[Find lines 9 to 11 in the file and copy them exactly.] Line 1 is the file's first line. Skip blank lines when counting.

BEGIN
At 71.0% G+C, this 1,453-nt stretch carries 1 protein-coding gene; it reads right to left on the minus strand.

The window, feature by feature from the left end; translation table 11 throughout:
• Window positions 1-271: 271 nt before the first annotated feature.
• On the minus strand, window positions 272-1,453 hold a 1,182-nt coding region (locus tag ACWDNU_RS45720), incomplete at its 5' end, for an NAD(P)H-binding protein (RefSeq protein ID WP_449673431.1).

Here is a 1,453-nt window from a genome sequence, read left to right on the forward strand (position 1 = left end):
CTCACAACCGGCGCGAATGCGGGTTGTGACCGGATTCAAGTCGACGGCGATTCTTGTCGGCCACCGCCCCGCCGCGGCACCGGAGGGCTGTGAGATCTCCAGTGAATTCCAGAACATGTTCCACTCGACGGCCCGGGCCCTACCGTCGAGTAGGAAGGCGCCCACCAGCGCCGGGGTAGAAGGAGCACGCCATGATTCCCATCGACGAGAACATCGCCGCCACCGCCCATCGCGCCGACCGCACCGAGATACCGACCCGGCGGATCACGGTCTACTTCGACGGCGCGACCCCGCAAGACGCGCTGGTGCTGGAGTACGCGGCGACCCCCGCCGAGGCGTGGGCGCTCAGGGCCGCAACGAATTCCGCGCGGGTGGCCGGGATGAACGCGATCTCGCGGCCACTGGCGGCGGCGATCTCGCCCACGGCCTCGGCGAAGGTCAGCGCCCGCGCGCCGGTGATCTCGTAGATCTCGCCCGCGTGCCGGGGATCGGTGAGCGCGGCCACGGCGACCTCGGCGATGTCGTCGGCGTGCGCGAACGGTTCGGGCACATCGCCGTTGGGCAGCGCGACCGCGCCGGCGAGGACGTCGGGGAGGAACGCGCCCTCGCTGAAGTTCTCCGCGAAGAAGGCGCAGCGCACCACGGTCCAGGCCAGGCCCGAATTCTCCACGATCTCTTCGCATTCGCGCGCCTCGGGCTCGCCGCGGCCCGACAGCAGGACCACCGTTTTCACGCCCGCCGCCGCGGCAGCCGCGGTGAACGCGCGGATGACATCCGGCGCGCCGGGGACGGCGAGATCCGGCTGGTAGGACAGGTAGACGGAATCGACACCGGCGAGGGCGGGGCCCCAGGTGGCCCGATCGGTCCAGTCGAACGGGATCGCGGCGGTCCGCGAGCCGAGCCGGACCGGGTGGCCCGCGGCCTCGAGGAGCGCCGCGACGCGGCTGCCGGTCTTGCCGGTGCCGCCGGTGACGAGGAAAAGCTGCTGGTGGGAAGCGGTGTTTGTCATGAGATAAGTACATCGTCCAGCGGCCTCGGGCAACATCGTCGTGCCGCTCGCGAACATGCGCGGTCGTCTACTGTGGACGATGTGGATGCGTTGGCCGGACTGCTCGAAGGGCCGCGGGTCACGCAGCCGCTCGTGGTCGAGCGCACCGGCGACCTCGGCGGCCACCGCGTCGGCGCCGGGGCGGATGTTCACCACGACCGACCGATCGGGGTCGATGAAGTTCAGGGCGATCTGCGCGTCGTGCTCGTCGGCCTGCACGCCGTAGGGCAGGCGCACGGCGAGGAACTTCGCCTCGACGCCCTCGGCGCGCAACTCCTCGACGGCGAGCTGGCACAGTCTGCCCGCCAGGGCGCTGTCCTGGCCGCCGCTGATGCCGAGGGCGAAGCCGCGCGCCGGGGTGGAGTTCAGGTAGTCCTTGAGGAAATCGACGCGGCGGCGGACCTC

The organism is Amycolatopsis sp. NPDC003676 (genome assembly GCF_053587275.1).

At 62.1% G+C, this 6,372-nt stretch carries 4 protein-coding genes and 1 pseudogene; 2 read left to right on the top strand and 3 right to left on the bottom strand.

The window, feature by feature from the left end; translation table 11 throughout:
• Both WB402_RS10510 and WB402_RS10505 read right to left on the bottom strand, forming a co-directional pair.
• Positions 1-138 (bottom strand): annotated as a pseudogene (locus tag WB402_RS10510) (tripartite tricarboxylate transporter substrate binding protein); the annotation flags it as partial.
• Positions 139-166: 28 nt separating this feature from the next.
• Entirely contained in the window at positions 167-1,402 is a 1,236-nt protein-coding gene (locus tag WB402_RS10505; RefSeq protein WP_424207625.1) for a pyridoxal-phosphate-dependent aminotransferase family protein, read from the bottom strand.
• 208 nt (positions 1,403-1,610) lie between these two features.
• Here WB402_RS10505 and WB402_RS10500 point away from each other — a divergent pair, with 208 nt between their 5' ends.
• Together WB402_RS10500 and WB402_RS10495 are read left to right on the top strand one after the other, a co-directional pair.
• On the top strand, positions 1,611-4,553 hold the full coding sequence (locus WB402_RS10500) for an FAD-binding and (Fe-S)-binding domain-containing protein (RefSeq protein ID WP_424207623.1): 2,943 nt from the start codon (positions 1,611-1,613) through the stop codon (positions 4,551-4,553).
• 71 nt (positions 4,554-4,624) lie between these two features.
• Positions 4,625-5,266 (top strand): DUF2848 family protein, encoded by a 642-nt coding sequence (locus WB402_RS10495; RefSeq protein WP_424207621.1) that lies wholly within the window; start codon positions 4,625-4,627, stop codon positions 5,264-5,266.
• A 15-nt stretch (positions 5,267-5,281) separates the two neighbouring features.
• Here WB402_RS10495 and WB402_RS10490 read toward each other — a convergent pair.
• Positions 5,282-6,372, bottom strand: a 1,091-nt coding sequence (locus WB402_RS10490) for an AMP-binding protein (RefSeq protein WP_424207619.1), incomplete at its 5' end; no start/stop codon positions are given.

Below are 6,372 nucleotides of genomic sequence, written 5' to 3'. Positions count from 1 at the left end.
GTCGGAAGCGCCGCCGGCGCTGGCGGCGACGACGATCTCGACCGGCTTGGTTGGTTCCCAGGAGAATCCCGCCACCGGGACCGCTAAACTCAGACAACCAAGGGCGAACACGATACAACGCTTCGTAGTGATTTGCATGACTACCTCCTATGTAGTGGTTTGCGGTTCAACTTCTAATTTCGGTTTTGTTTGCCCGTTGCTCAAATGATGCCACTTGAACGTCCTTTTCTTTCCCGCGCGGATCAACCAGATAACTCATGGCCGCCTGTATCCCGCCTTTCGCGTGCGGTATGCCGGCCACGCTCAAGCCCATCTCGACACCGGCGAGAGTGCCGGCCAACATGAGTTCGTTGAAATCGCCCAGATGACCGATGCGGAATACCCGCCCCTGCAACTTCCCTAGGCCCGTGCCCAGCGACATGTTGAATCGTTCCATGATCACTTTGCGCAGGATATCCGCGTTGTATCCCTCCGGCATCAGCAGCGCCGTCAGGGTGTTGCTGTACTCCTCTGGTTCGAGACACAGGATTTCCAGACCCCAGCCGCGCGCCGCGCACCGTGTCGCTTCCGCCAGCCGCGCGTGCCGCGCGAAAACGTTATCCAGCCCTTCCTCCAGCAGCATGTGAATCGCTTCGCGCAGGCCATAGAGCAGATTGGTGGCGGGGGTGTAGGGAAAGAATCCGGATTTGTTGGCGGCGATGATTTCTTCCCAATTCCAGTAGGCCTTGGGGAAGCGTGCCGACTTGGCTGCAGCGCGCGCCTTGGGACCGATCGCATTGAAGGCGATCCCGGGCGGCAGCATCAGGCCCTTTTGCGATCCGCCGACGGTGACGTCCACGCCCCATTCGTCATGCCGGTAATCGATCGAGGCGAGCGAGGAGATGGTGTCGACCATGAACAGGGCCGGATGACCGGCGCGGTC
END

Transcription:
The window, feature by feature from the left end; translation table 11 throughout:
• Both WB402_RS10510 and WB402_RS10505 read right to left on the bottom strand, forming a co-directional pair.
• Positions 1-138 (bottom strand): annotated as a pseudogene (locus tag WB402_RS10510) (tripartite tricarboxylate transporter substrate binding protein); the annotation flags it as partial.